The Role of Chemokines in Leukocyte Recruitment across the Blood-Brain Barrier
Migration of autoaggressive T cells across the blood-brain barrier (BBB) is critically involved in the initiation of multiple sclerosis (MS) and its animal model experimental autoimmune encephalomyelitis (EAE). The direct involvement of chemokines in this process was suggested by our recent observat...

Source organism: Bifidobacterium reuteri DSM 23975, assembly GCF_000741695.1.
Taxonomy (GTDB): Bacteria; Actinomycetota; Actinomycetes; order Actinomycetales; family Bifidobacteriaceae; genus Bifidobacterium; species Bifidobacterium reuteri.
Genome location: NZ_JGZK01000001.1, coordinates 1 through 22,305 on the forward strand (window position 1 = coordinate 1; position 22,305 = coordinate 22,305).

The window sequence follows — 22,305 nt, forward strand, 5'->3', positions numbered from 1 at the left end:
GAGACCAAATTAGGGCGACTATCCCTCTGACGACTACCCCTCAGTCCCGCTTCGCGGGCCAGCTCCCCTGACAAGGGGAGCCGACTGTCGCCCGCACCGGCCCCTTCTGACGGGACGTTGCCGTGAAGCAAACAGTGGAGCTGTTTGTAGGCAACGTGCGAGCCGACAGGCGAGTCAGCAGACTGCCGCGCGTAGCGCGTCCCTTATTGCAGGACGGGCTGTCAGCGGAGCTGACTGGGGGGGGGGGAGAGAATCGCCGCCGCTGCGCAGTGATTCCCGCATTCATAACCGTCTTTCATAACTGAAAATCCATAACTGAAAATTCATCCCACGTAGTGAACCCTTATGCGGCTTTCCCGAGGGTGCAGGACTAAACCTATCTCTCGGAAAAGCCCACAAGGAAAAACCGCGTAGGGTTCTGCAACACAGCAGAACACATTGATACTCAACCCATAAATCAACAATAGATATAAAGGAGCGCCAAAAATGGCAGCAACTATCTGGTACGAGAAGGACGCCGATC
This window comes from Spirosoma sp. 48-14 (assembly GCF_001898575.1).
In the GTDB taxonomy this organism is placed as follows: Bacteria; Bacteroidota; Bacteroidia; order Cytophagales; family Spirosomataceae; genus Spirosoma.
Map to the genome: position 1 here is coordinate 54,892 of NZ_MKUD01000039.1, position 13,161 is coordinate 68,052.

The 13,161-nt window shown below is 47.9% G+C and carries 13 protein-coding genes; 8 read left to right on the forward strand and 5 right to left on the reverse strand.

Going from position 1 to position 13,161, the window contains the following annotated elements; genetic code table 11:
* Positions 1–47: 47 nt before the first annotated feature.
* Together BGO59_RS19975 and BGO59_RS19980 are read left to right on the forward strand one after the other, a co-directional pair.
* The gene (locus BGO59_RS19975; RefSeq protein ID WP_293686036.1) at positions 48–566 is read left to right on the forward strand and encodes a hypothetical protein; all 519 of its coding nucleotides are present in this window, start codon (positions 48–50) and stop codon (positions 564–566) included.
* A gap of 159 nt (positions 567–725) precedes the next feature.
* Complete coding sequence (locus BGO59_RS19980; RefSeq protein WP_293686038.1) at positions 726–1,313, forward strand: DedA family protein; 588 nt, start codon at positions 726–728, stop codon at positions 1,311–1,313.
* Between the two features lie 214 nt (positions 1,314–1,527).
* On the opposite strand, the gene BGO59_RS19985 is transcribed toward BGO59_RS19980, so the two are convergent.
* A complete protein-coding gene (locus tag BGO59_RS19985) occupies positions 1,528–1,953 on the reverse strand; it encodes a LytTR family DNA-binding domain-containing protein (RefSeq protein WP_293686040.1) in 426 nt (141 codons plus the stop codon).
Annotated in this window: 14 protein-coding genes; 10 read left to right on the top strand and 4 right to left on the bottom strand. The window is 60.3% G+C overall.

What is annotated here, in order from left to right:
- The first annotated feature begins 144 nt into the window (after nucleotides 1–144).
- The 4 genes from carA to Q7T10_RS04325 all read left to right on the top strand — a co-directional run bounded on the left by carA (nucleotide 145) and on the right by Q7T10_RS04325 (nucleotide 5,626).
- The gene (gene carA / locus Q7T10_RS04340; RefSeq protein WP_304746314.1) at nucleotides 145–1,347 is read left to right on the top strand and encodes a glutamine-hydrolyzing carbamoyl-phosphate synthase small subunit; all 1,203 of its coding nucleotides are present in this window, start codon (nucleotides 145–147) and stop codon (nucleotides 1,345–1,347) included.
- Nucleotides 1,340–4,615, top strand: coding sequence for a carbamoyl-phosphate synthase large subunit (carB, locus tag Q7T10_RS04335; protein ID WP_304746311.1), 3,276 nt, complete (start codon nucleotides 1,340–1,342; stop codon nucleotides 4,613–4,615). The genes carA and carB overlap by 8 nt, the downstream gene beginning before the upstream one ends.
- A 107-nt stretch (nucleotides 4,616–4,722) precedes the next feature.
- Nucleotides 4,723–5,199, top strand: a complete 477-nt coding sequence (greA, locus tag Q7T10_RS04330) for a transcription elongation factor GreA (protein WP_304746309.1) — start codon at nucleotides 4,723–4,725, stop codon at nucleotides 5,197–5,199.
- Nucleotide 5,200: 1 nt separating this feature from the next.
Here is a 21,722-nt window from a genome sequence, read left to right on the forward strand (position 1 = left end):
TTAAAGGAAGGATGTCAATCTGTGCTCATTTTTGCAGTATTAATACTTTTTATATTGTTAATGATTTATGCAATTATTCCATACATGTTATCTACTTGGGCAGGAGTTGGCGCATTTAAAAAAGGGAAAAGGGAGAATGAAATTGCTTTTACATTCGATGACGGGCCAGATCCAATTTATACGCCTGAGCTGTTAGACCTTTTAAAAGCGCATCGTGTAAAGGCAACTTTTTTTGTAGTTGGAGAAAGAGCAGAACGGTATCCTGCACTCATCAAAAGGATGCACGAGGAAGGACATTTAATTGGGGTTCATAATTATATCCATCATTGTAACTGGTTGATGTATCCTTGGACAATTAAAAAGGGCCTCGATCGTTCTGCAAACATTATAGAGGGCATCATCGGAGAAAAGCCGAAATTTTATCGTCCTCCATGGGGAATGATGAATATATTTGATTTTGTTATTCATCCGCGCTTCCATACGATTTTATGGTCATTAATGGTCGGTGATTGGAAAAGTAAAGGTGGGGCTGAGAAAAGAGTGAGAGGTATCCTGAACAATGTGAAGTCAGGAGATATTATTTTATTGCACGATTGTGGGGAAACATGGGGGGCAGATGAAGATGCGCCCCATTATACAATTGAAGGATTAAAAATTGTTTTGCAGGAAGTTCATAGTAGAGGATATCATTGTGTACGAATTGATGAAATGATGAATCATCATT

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|Zusammenfassung:||Migration of autoaggressive T cells across the blood-brain barrier (BBB) is critically involved in the initiation of multiple sclerosis (MS) and its animal model experimental autoimmune encephalomyelitis (EAE). The direct involvement of chemokines in this process was suggested by our recent observation that G-protein-mediated signaling is required to promote adhesion strengthening of encephalitogenic T cells on BBB endothelium in vivo. For chemokines to be involved in this process, they have to be either expressed by BBB endothelial cells themselves or would require a yet unknown transport mechanism from the central nervous system (CNS) parenchyma across the endothelial BBB to the luminal surface of the endothelial cells. To search for chemokines expressed by the endothelial BBB itself, in situ hybridizations and immunohistochemistry were performed and expression of the lymphoid chemokines CCL19 and CCL21 was found in venules surrounded by inflammatory cells. Their expression was paralleled by the presence of their common receptor CCR7 in inflammatory cells in brain and spinal cord sections of mice afflicted with EAE. Encephalitogenic T cells showed surface expression of CCR7 and the alternative receptor for CCL21, CXCR3. They specifically chemotaxed towards both CCL19 or CCL21 in a concentration dependent and pertussis toxin-sensitive manner comparable to naive lymphocytes in vitro. Functional involvement of CCL19 and CCL21 in adhesion strengthening of encephalitogenic T lymphocytes was demonstrated by binding assays on frozen brain sections of mice afflicted with EAE in vitro and preliminary by intravital fluorescence videomicroscopy in spinal cord of healthy mice in vivo. The moderate effect observed suggests additional, potentially unknown chemokines to be involved in lymphocyte recruitment across the endothelial BBB into the immunoprivileged CNS. Such chemokines, receptors as well as unknown molecules were identified at the level of the endothelial BBB by oligonucleotide microarrays, subtractive suppression hybridization (SSH) and proteomics. Besides the upregulation of expected genes and proteins described to be involved in leukocyte recruitment during EAE pathogenesis before, unexpected genes and proteins were identified. The latter included increased Duffy antigen / receptor for chemokines (DARC) expression suggesting its involvement in lymphocyte recruitment during EAE pathogenesis, which was proven as in DARC-deficient mice, disease onset was delayed, while clinical severity was increased. This may be explained by an ambiguous DARC function in EAE pathogenesis. Either endothelial cell expressed DARC "shuttles" chemokines to the luminal surface of the endothelial cells or erythrocyte expressed DARC removes chemokines by its "sink"-like function. This results in either increased or decreased chemokine concentrations accessible to encephalitogenic T lymphoblasts. Their encephalitogenicity was addressed by gene array analysis and SSH of encephalitogenic versus non-encephalitogenic T lymphoblasts identifying 79 differentially expressed genes. Based on the results obtained during this thesis, we would like to suggest the lymphoid chemokines CCL19 and CCL21 to be critically involved in lymphocyte recruitment across the endothelial BBB during EAE pathogenesis, while the chemokine receptor DARC may provide a "shuttle" mechanism for inflammatory chemokines from the CNS parenchyma across the endothelial BBB to the luminal surface of the endothelial cells during EAE. A large number of additional genes and proteins was identified to be differentially expressed in either endothelial cells or T lymphoblasts pointing to new mechanisms involved in leukocyte trafficking across the BBB.|